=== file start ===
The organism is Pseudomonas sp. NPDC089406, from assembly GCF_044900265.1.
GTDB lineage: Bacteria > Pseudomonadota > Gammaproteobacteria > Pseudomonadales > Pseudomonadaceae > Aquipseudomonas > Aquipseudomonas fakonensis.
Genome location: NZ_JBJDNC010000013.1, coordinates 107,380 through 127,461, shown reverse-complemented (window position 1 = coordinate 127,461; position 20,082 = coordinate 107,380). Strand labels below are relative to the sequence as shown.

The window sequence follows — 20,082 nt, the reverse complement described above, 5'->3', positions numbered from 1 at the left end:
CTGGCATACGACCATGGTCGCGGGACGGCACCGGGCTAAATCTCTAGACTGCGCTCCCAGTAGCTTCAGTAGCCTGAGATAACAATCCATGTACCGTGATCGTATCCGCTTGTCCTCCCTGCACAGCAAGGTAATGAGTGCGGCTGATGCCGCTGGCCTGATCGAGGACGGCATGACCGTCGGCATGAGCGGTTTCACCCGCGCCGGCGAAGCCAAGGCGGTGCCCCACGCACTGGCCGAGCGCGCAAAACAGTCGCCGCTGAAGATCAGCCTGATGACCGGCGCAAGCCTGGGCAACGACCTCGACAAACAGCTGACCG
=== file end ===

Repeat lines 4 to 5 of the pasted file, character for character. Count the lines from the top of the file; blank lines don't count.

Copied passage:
The window sequence follows — 20,082 nt, the reverse complement described above, 5'->3', positions numbered from 1 at the left end:
CTGGCATACGACCATGGTCGCGGGACGGCACCGGGCTAAATCTCTAGACTGCGCTCCCAGTAGCTTCAGTAGCCTGAGATAACAATCCATGTACCGTGATCGTATCCGCTTGTCCTCCCTGCACAGCAAGGTAATGAGTGCGGCTGATGCCGCTGGCCTGATCGAGGACGGCATGACCGTCGGCATGAGCGGTTTCACCCGCGCCGGCGAAGCCAAGGCGGTGCCCCACGCACTGGCCGAGCGCGCAAAACAGTCGCCGCTGAAGATCAGCCTGATGACCGGCGCAAGCCTGGGCAACGACCTCGACAAACAGCTGACCG